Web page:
Thursday, March 05, 2020


My Mighty Journey: A Waterfall's Story
Written by John Coy
Illustrated by Gaylord Schanilec
Published in 2019
Publisher: Minnesota Historical Society Press
Reviewer: Jean Mendoza
Review Status: Highly Recommended

The approach to the topic here -- the "life" of a waterfall -- is unusual in a children's book. That is, author John Coy (White) makes this geological feature the narrator of its own 12,000-year-plus story.  The book's remarkable visual images and minimal words make that work pretty well.

The waterfall of the title was the only one occurring naturally on the upper Mississippi River. Its underlying rock formations were such that the falls actually "moved" upstream over thousands of years as the rock eroded -- that's the Mighty Journey. It's now more or less anchored in place, in Minneapolis, MN.

The author could have focused strictly on the written history of settler-colonizer interactions with the waterfall. But he acknowledges the area's Indigenous presence over millennia, into the present time, in several ways. Men kill a woolly mammoth near the falls (an event which would have happened more than 10,000 years ago). People tell stories around a winter fire. A boy and his grandfather fish near the falls. From the flow of the story, it's clear that these are not colonizers, but Indigenous people.

Coy first names a Native nation when he describes "a Dakota man who calls me OWAMNIYOMNI" making an offering on an island in the falls. The facing page tells of the priest who "claims he's discovered me/ and says my name is le Saut Saint Antoine de Padoue/ the FALLS OF SAINT ANTHONY OF PADUA." I like what Coy does there. He puts an Indigenous (Dakota) name for the falls first. His choice of the word "claims" makes clear that this priest has "discovered" nothing. Not only that, the priest's name for the falls is quite obviously irrelevant to its existence. This hints at the  relationship of settler-colonizers to the falls.

The next reference to Indigenous people is on a page about a mother and daughter picking chokecherries and tending a garden. In addition to leaves and flowers of garden plants, that illustration incorporates a 1766 print of the falls, which shows canoes on the river above it, and tipis on the far bank. (More about Schanilec's illustrations in a moment.) This use of an image made by settler-colonizers marks a turning point: white-owned businesses will take over, and nearly destroy, the waterfall.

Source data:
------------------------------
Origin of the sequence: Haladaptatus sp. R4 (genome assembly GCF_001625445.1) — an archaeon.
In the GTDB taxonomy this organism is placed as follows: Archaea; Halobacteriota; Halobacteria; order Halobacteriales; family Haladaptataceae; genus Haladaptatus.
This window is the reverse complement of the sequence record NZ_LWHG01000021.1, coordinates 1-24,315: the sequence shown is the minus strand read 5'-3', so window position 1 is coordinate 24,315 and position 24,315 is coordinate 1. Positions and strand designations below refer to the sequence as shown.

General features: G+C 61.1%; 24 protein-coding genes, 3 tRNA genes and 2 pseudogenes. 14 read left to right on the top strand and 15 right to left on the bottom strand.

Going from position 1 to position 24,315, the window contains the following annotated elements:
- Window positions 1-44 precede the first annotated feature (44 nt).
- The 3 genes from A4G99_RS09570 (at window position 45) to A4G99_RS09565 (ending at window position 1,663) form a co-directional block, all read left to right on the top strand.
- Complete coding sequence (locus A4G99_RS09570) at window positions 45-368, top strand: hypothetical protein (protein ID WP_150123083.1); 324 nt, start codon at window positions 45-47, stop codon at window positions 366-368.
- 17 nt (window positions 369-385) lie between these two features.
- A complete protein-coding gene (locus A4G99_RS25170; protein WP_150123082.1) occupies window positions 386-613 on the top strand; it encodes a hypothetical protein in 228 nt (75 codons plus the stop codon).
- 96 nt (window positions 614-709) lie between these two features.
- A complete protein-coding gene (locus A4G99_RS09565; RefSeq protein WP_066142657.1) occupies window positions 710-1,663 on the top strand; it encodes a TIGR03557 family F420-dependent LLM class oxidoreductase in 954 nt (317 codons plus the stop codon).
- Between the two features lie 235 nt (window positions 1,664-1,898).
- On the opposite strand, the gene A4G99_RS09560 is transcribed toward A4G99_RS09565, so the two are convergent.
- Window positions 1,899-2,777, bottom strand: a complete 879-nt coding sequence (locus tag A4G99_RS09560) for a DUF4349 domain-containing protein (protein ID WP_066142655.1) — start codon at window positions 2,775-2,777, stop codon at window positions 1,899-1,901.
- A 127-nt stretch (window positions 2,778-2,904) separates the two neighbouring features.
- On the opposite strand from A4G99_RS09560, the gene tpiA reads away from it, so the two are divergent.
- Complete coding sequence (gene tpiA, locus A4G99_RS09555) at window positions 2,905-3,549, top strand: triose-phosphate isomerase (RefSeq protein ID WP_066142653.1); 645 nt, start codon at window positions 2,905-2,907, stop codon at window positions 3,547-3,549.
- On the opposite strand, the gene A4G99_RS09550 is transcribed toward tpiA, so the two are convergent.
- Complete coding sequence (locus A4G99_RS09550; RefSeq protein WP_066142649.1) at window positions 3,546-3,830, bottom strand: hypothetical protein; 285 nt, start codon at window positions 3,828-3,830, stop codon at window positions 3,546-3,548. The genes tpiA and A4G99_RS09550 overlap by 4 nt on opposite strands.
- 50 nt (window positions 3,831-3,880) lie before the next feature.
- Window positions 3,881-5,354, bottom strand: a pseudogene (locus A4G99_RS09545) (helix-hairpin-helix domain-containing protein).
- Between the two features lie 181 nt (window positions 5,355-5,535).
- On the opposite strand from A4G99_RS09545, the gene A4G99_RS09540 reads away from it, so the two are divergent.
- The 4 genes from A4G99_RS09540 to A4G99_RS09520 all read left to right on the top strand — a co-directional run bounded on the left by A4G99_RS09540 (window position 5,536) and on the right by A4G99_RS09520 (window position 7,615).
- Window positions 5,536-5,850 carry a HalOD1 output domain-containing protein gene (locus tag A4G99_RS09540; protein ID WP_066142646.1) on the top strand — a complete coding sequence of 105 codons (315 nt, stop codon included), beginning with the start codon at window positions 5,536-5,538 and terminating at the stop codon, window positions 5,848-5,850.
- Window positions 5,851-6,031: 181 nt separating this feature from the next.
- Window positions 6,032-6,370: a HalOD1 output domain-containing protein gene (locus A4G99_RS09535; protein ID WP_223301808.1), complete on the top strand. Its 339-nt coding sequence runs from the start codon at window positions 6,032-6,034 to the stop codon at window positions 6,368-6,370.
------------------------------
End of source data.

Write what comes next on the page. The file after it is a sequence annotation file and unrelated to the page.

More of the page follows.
Several pages are then devoted to those decades of exploitation, the disaster, and the engineering feats that now keep the falls in place. The next and final reference to Indigenous people comes at the end of the story, in contemporary times, when Dakota drummers/singers are among the people near the restored bridge over the falls. Just as the falls are still here, this implies, so are the first people to see it.

The Author and Illustrator Notes explain how Gaylord Schanilec (White) and several collaborators created the illustrations, which tend toward the abstract and complex. It was a relief to see that he doesn't use stereotypical imagery like feathers or beadwork on the pages with Indigenous content. Instead, images of two stone spear points (found in what is currently called Minnesota) signify the killing of a woolly mammoth near the falls thousands of years ago. A copper fish hook (over 2000 years old, according to the author note) is part of the illustration for text about a boy and his grandfather fishing. Leaves and flowers of bean, squash, and corn plants signify the garden tended by an Indigenous mother and daughter. Finally -- this took me a while to notice -- the arrangement of autumn leaves, grass blades, and words on the next-to-last pages of the story is evocative of a medicine wheel design. For me as a reader, this doesn't seem like stereotyping or appropriation. It's more of a visual allusion to something an observer might see on the Dakota drum the author describes on those pages, as well as a reference to the cycle of seasons. 

I hope someone will comment with a correction if I've missed problems with the Dakota content or any of the imagery.

I was glad to see that some of the royalties from sales of the book will benefit Dream of Wild Health, a Native-owned farm whose mission is to recover "knowledge of and access to healthy Indigenous foods, medicines and lifeways." People from the farm did some collaborating with the book creators, and plants grown at the farm were "the basis for the images of growth and cultivation in the book."

I do recommend My Mighty Journey. It's a unique book, and contains much to consider, both for children and for adults. Before sharing it with children, though, adults ought to read it cover to cover, with special attention to the "More About" section and the detailed author/illustrator notes. That way they will have the historical information behind the story and the illustrations. They should also spend some unhurried time with each 2-page spread, noting what they see, and be prepared to invite children to do the same.

[Edited 3/6/2020. To be consistent with other posts, changed "Euro-American, US" to "White."]

[Edited 4/11/2020. At 3 p.m. on Monday, April 13, 2020, Minnesota Historical Society Press will post a pre-recorded video of John Coy reading and sharing My Mighty Journey.]

1 comment:

Unknown said...

The medicine wheel image in the book was a gift from the late Ernie Whiteman, Arapaho elder and artist. When he gave me one of his sacred tobacco plants, I asked if it would be okay if I tried printing from it. Ernie said, "Yes. Come back and I will give you the other three sacred plants: sweet grass, sage, and cedar." Ernie talked about circular thinking, as opposed to linear thinking, and showed me the four directions, and the four colors. It is most gratifying to read here that the image does not seem like stereotyping or appropriation. It is a gift.

Gaylord Schanilec